Hyde Park On The Hudson
I can’t fault Bill Murray for “Hyde Park on the Hudson.”
He’s not the first actor who pops into your head when you think about FDR but he’s got the talent and the gravitas to pull it off.
However there’s nothing of substance in this historical biopic. It’s a subplot of a subplot with no dramatic engine to propel it along. And I couldn’t help wondering why this story needed to be told at all.
The film centers on Murray’s relationship with a distant sixth cousin (Laura Linney) while staying at his mother’s home in upstate New York. Murray may be the commander in chief, but he’s not the one who really wears the pants in his family. He’s constantly trying to avoid confrontations with both his domineering mother and his chilly strong willed wife Eleanor.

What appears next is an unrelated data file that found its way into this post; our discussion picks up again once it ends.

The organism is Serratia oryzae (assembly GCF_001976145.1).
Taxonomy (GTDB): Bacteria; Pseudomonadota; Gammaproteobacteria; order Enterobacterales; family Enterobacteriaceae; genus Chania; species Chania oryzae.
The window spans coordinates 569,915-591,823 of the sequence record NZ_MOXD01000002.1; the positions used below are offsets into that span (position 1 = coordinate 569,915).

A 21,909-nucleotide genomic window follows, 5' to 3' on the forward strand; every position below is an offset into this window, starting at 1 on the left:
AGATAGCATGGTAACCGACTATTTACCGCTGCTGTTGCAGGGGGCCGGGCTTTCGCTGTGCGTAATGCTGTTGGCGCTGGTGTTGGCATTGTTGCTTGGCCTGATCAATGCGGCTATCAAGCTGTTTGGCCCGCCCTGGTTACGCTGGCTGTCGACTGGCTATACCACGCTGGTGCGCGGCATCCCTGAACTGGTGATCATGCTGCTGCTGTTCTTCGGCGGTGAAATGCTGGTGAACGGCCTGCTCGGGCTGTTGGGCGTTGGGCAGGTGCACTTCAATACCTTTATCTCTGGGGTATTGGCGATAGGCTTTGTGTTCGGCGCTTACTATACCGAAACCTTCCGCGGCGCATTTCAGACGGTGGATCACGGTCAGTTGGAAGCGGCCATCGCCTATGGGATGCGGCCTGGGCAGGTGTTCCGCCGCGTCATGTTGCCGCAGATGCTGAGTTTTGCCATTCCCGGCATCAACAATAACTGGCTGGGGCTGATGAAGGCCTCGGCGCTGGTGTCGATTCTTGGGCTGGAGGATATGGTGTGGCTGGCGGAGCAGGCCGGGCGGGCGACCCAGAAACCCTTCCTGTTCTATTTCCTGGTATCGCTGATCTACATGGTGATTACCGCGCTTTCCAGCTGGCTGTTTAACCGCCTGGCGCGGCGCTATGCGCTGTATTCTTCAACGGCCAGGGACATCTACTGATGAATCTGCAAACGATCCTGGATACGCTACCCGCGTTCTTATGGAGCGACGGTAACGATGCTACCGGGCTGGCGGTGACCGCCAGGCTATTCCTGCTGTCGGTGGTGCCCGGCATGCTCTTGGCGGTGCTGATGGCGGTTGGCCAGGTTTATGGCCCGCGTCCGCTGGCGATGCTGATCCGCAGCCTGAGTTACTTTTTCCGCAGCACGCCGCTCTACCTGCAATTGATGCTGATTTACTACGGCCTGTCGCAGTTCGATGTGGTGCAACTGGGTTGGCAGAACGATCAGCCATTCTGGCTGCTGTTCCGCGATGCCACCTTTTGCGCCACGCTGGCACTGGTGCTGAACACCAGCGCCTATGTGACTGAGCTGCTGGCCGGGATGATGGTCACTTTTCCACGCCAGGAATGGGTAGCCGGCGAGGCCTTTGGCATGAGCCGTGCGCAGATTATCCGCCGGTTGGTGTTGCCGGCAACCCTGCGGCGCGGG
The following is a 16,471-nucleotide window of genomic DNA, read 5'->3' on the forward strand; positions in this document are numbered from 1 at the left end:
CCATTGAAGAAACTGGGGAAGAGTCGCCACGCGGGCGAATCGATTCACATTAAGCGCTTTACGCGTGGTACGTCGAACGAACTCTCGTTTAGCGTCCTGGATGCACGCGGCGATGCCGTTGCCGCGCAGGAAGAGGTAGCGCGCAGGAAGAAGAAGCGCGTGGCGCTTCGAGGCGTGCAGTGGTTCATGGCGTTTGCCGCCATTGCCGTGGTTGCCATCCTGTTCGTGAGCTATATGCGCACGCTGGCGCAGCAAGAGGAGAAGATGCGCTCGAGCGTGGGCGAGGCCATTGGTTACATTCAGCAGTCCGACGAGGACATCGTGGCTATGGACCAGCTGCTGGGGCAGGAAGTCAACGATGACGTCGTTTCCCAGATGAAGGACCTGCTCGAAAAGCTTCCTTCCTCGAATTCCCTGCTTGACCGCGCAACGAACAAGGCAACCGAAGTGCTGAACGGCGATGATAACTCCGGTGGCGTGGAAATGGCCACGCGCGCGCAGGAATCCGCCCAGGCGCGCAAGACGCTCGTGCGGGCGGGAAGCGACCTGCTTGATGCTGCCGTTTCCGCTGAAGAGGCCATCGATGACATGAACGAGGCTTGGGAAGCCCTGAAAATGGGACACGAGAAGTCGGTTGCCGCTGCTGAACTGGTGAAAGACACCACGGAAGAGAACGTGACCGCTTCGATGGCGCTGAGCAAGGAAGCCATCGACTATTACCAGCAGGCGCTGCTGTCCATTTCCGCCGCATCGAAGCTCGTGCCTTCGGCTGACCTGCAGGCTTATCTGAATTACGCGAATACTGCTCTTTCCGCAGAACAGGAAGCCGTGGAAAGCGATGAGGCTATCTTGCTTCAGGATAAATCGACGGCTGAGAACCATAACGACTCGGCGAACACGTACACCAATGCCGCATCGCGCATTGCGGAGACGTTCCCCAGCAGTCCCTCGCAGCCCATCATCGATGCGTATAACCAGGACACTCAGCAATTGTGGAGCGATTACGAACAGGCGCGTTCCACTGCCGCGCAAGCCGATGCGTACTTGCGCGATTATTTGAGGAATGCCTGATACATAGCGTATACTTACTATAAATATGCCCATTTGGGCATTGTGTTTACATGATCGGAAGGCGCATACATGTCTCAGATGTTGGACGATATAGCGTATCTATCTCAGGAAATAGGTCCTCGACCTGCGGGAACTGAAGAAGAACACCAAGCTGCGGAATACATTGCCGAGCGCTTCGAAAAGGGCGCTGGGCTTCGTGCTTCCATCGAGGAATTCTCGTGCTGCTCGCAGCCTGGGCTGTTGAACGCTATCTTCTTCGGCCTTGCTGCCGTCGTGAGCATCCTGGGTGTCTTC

So he sends for Linney to stop by and provide some company. He shows her his stamp collection, makes her a drink behind his mother’s back and the couple become something more than just friends. She gets close to the President of the United States and he gets to act like himself without being judged.
The film doesn’t shy away from FDR’s affairs, or Eleanor’s, but FDR comes across as more of a loveable rogue than a serial womanizer. However the relationships shed little to no light on the man.
A visit from King George of England provides a dose of comedy to the proceedings. There’s some good-hearted but empty mirth involving the Royals hobnobbing with commoners from the colonies, while they try to size up the prospects for American support in the war against Germany.
But it says something about how little there is at stake here that the big climax centers on whether the King of England will or will not eat a hot dog.
If this movie is remembered at all it’ll be for the tastefully shot and yet tasteless sight of an American President being pleasured by a distant cousin in a country field. If the convertible’s rockin’ don’t come a knockin’. I think our understanding of FDR could do without that little detail.